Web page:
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View Diary: On Raising Human Beings (38 comments)

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  •  Lovely tribute (1+ / 0-)
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    pragmaticidealist

    To your parents.

    I was blessed with amazing parents as well, who moved with their four young children to South Korea in 1960 where they worked as medical missionaries (my dad was a doctor).

    That might sound like a pretty good role model, but the reality was that in the 1960s, to my parents' dismay, missionaries lived on enclosed compounds in two- and three-storey brick Western-style houses, and in the summer retreated to an all-white (except for servants and guests) beach. So it was quite possible to be raised in an isolated American community with a white American sense of entitlement and superiority and an exaggerated sense of being the Great White Hope.

    What my parents did next was what made the difference: While we were still on the mission compound during their language school training, they immediately made friends with their Korean teachers and invited them over for musical evenings in our home. After one summer at the missionary beach, we spent subsequent summers vacationing with Korean friends, camping on remote beaches and in the mountains, only showing up at the mission beach for the mandatory annual meeting (where we stayed on the Korean beach side). And as soon as they could, they convinced the reluctant mission to let us move into a Korean home, where we were the learners and our colleagues, friends and extended Korean family were comfortable.

    None of this was done with a sense of self-righteousness or judgment (though it was sometimes taken that way), but out of my parents desire to live with the people in whose country we were living as guests.

    I've reaped such extraordinary, lifelong benefits from their example, from the ability to speak conversational Korean to the knowledge that we are all one human family.

    And the best legacy of all, I believe, was the restless, irresistible pull to explore differences, and to try to understand and to find ways to shift anything that kept me from seeing a member of my own family in the eyes of another.

    AND, as you note in your Disclaimer, none of this kept me from absorbing my own brand of mostly unconscious Whiteness. Fabulous parenting is a great gift, but it is not an inoculation against socialization along racial lines. There is plenty that gets in the way of seeing ourselves in, say, young black men, and there is lots of work to be done to reclaim our full humanity.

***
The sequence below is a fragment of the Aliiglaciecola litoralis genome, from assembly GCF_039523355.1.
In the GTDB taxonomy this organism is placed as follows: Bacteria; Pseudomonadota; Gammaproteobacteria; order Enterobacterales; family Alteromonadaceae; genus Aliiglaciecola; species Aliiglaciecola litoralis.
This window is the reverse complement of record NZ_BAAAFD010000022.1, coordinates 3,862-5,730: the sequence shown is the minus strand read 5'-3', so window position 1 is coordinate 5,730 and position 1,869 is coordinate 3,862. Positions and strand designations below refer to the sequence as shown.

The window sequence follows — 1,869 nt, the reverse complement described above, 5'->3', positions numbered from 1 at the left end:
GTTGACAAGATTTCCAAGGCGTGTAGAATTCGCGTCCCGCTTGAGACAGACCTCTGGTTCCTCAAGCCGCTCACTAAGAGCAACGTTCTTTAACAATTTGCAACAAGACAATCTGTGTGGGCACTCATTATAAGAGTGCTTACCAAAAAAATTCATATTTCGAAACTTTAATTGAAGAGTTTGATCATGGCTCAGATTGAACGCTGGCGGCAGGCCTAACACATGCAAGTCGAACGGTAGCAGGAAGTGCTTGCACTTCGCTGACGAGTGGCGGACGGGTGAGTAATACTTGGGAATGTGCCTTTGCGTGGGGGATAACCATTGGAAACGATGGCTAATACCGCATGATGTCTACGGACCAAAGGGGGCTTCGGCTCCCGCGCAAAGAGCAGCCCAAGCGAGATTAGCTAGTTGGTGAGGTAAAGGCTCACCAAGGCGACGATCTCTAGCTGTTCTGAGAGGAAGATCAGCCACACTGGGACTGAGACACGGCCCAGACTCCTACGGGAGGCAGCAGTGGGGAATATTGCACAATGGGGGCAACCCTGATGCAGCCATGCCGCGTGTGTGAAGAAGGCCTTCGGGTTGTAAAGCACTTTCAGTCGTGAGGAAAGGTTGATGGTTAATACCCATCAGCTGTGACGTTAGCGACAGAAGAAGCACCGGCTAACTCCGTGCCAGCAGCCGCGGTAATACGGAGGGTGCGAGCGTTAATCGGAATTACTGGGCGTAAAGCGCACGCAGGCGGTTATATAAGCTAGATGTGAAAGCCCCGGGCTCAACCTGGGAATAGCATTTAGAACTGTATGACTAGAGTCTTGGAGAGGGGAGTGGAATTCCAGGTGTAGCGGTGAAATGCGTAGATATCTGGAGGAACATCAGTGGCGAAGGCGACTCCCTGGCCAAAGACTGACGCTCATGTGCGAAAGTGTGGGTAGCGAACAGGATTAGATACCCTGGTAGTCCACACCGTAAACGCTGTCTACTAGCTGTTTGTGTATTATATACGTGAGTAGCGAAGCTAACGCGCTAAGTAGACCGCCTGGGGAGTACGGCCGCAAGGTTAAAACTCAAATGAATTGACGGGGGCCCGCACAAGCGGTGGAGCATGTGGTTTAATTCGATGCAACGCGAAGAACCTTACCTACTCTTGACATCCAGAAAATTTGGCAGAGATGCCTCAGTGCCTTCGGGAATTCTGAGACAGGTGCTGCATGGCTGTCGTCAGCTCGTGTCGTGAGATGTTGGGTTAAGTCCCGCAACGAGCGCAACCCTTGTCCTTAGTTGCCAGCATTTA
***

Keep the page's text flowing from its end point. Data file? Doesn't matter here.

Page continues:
"Diversity is, in action, the sometimes painful awareness that other people, other races, other voices, other habits of mind have as much integrity of being, as much claim on the world as you do." William Chase

    by Maine Islander on Tue Dec 04, 2012 at 10:56:23 AM PST

    •  What an extraordinary way to grow up (0+ / 0-)

      And what extraordinary wisdom and humility your parents must have had to work so hard to give it to you.

      I've always been puzzled by people who move to another country and then seek out (or fall into) an enclave of expat Americans with whom they spend most, if not all, of their time. What's the point of going if, for all intents and purposes, you're staying home?

      Your parents showed remarkable generosity, first by choosing to become a medical missionary family, and then by firmly (but gently, from your description) ensuring that they and the family actually lived among the people they were there to work beside and serve. Thanks for telling the story!

      "Do it in the name of Heaven; you can justify it in the end..." - Dennis Lambert & Brian Potter

      by pragmaticidealist on Tue Dec 04, 2012 at 11:13:41 AM PST

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      •  Thanks for the invitation (1+ / 0-)
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        pragmaticidealist

        There was no sense that they, or we as a family, were sacrificing anything, but that they were truly, passionately, adventurously following their dreams and their vision of how they wanted the world to be.

        "Diversity is, in action, the sometimes painful awareness that other people, other races, other voices, other habits of mind have as much integrity of being, as much claim on the world as you do." William Chase

        by Maine Islander on Tue Dec 04, 2012 at 11:54:32 AM PST

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